Be Still
The most disarming track on the album: an affecting, out-of-left-field atmospheric lament, brilliantly showcasing Clarkson's vocal range. Assuming One Minute is rightfully chosen as 3rd single, this could be a subsequent contender (along with Maybe and How I Feel). Rating: 8.5/10

This album has revealed a real strength in Clarkson's ear for acoustic, guitar-driven dirges. This song is a painfully honest, plaintive reflection on her shortcomings as prospective partner, with vocal vulnerability no peer can boast. Rating: 8/10

How I Feel
Clarkson has an issue with trophy wives: this song features her 2nd gripe with them. Not surprising, perhaps, for a realistically proportioned celebrity. But there's an almost New Wave-feel to this effort, principally conveyed by the muted background vocals resting behind the middle 8. "This fire is getting hot again/ But I touch the flame, 'cos I'm a curious cat..." Rating: 8/10

Since the opening bars of this song seem more at home on a Lenny Kravitz long-player, we immediately know there is something askew. Improbably, in current pop chart terms this works in favour of Mutya Buena, but not Clarkson. Some view this as evidence of Clarkson's inner sex-bomb, but instead I find it grossly incongruous. The worst song on the album. 2.5/10

Can I Have A Kiss?
Another under-stated minor gem. Moving forward Clarkson should really work at harnessing her clearly intuitive prowess with Crow-like acoustic hooks, since it's underpinned all her output since Low. Truly memorable. Rating: 7.5/10

Achingly sparse and incomparably intimate, this song features a vocal so raw and vulnerable you can almost scrape Clarkson's emotion off your skin. This kind of earnestness is impossible to reproduce. Rating: 9.5/10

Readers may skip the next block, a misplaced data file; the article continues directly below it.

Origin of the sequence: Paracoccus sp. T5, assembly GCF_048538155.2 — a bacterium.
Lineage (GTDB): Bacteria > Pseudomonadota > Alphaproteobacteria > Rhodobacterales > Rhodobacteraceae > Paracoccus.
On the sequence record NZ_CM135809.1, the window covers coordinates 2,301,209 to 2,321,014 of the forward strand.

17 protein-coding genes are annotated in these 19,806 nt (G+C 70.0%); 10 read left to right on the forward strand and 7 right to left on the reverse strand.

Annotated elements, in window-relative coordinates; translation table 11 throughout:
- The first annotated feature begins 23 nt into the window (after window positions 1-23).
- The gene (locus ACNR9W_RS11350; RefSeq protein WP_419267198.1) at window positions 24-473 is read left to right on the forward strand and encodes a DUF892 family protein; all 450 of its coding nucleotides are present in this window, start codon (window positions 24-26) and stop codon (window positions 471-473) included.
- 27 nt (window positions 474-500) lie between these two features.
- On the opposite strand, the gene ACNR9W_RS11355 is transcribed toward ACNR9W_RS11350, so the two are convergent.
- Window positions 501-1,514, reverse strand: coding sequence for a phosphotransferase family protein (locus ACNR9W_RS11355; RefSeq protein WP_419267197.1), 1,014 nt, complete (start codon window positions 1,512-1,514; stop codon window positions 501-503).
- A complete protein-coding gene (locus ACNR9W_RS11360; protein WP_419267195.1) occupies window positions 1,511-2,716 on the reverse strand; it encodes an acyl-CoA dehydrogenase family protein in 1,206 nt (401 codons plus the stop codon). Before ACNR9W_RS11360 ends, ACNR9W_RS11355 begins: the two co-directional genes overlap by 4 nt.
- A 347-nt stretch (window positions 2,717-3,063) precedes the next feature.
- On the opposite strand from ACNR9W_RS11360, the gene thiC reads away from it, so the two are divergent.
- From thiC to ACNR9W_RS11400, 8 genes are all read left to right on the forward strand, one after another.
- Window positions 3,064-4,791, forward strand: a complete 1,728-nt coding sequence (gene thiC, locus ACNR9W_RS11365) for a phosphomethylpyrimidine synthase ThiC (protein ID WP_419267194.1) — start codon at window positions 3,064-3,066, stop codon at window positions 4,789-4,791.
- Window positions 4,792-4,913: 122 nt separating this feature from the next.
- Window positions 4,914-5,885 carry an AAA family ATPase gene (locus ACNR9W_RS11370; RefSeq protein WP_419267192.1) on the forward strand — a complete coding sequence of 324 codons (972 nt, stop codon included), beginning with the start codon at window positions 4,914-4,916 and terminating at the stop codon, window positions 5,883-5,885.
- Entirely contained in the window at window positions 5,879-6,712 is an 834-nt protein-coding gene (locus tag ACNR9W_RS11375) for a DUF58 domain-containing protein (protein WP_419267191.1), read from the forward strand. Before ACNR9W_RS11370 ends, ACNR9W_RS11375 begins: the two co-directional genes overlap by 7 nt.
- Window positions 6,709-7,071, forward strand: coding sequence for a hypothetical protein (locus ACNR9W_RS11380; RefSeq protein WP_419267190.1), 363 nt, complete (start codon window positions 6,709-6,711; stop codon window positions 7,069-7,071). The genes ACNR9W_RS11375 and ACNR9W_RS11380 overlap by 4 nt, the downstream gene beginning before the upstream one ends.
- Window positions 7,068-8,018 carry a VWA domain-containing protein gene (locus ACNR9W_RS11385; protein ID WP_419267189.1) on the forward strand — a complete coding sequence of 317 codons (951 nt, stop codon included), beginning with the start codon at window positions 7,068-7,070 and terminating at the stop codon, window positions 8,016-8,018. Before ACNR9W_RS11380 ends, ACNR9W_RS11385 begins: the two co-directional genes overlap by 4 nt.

Chivas (Hidden Track)
The only song on the album written solely by Clarkson. Following and mirroring Irvine's tender, gentle vocal, this song is a good example of the direction Clarkson should head in as her songwriting skills develop: cheeky, melodic guitar-pop. She re-invented female pop-rock but it's time to move on. This is playful fun: "It wasn't even good/Trust me!" Rating: 6.5/10

Overall Rating: 7/10
So there you have it. This is a woman with a gift, capturing the sound of the present, who clearly prefers to give than receive. Not a Christmas album, then, but something worth celebrating nonetheless. Besides, who can begrudge a wistful brunette with full-bodied hair in a strapless velvet hoop dress?

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Sunday, June 24, 2007

Are Your Killeens Showing?

Gretel's certainly were tonight, when we bore witness to Ms Killeen's most biting interview couch commentary of the season.

Gretel spoke for a nation when she implored Andrew and Hayley to cease their puke-inducing amorousness after being reunited onstage. It really has been some time since Saxon, hasn't it, love?

As for the eviction, it was pleasing to see alpha-male Andrew get his come-uppance. However, if this is to be believed, he was going anyway. No matter: I am happy I don't have to view his strut ever again. Andrew always pranced around the house in a curious and intensely annoying fashion, shoulders back and arms half a metre out to the side, as if to cater for his monstrous musculature. Poor sod: clearly he suffers from the horrendous disease known as imaginary lat syndrome.

Thomas, who actually possesses lat muscles, was also turfed tonight. He will now doubtlessly be engaged in a close fight with Hayley to be the face of Proactiv in Australia.

His departure is no big loss. Mainly because the show itself is already lost. I was struck this evening by how monumentally uninteresting the remaining contestants are. Oh how I yearn for the following housemates.

Instead, we are left with:

1. Billy. A nice enough bloke with nostrils soon to be annexed by the WA mining boom, but otherwise completely vanilla. Adds nothing whatsoever to the house dynamic.